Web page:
Weezer are in the third decade of their career, and in the third phase of their career. There was their breakthrough in the alt-grunge era with 1994’s Weezer (other albums have also been self-titled, and so each have been named by the backdrop color, starting with debut Blue – QRO live review) and the commercially unsuccessful, but now critically loved follow-up, Pinkerton (QRO deluxe edition review). Then there was a slow decline in the twenty-first century that reached epic levels with the likes of 2008’s Weezer (Red Album) (QRO review) and 2009’s Raditude (QRO review), where all the grown-up original fans were dismayed with hipster disdain for how big-but-not-good the group had gotten. And now things have turned around, with big rock records like 2014’s Everything Will Be Alright In the End (QRO review) that are appreciated by Weezer’s wide audience. That looks to continue with April’s Weezer (White Album), to be judged by their special, intimate-for-them show at Brooklyn’s Warsaw on Wednesday, March 30th.
First things first: Warsaw (QRO venue review) would not be intimate for most acts, but Weezer have headlined Madison Square Garden (QRO photos there). The place was completely packed for the sold-out show, spilling into the venue’s two side areas (one for the bar, other for the pierogis), except when beefy security pushed everyone from those spaces into the main stage floor for the encore, because they wanted to create a bigger fire hazard? The Warsaw is better known as a Polish national home (thus the pierogis and the beer whose name starts with “zyw”), and can feel more like a place for a prom or Elks Club meeting than a rock show, so perhaps security was overwhelmed. The place did put in a photo pit for this show, to the relief of all the photogs (including your correspondent).
While the evening was clearly billed as one focused on the new album, the set list was basically divided between White/Everything and early material, mostly Blue & Pinkerton. This was perhaps due to White only coming out two days later, plus the warm reception Everything has experienced, leaving only the singles of the former (to be fair, that meant five of its ten songs), but a good amount of the latter – and the rest of the set basically had to be older songs that everyone wanted/demanded. This did leave something of a stark old/new contrast, but there were some sing-alongs to new songs (such as from those in the front wearing paper crowns for “King of the World”) and bathroom breaks for old ones. It also pointed out how much Weezer hasn’t changed (and not just because the middle-aged rockers still have new songs with titles like “California Kids” and “Thank God For Girls”), just one’s attitude towards them: they were never super-alt, just came up in the alternative nineties, but rather a great, big rock band.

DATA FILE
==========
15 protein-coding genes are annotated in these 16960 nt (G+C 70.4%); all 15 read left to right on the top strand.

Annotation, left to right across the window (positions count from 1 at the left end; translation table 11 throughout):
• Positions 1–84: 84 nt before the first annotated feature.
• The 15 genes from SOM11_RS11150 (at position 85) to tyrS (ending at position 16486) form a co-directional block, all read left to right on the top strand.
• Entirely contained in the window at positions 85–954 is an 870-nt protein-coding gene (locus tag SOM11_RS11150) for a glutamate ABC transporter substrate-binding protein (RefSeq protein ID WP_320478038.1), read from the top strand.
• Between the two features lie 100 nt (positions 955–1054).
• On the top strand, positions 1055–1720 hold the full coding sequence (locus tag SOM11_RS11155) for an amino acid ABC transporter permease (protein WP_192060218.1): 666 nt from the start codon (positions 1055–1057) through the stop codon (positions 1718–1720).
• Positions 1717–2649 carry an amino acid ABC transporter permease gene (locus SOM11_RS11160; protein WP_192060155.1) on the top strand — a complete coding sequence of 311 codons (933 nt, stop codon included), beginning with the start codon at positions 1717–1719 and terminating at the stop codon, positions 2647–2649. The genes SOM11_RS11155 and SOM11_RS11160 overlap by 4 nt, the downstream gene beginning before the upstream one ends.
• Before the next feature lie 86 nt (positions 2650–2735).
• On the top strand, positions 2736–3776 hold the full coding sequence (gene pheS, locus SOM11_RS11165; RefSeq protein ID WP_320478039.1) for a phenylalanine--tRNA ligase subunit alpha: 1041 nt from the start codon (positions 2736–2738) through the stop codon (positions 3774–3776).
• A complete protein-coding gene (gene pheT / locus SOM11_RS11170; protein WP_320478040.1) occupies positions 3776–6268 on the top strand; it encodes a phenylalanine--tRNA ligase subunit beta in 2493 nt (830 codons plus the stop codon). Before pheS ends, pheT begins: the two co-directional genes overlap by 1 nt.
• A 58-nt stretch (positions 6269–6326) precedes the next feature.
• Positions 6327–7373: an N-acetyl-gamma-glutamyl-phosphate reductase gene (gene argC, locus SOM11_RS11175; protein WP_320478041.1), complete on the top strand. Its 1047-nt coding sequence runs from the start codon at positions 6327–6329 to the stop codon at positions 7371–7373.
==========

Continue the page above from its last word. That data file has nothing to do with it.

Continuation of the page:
“California Kids” was an uplifting opener for the night, even on the East Coast, but no one could deny the power of Blue’s “My Name Is Jonas” and Green’s “Hash Pipe” right after (especially not your correspondent, singing along in the photo pit). It was neat to see how Everything’s “Back In the Shack” is a fan favorite – perhaps because it’s about how the group should get back to their roots, singer/guitarist Rivers Cuomo remarking, “I forgot that disco sucks” and that “Maybe I should play the lead guitar / and Pat should play the drums” (a reference to Cuomo in the past ten years just singing live, with drummer Patrick Wilson taking his guitar and bringing in touring drummer extraordinaire Josh Freese for drums – this show, for instance, was just the core foursome, with also bassist Scott Shriner and longhair-tossing guitarist Brian Bell). Sweeter new “L.A. Girlz” perhaps should have been farther from “California Kids” on the set list (but this is from an album with multiple “girl” & Cali songs…), but then was the massive sing-along to Pinkerton’s “El Scorcho” – Cuomo literally pointed the mike towards the crowd for the entire final verse, and the audience took up the challenge, bringing home the turkey as Weezer brought home the bacon. But they also sang along to the “I don’t care” chorus in “Pork and Beans” from Raditude – though again, a song about mainstream music sucking.
The set did dip in the middle a bit, with the White–Everything–Everything–White of “Do You Wanna Get High?”, “Cleopatra”, “The Wasteland”, and “Thank God For Girls”, though “Cleopatra” had a great guitar solo and “Thank God” has a chorus to be sung by male & female fans alike. And Weezer largely returned to older material after that, like Blue’s “Say It Ain’t So” and Pinkerton b-side “You Gave Me Your Love Softly”, as well as the new “King of the World”, before closing with Green’s “Island In the Sun” and, of course, the song that first broke them through, “Undone (The Sweater Song)” – both are little odd live, with the shiny sweetness of “Island” and the talking of “Undone”, but so beloved by this point that it doesn’t matter.
After a short encore break (wherein security closed the bar and packed the audience on the stage floor like sardines), Weezer returned with Make Believe’s “Beverly Hills” (the last song in the first phase of Weezer) and, of course, Blue classic “Buddy Holly”, which particularly worked in a place with as twentieth century a feel as Warsaw. But Weezer are fully in the twenty-first century, with a fan base at the show that was not only large but varied in age and gender – even saw a few parents with their small children on their shoulders (with headphones); Weezer is a band that you can bring your kids to, though perhaps not as intimate/packed/loud a show as this special one.
Here’s to the third decade of Weezer!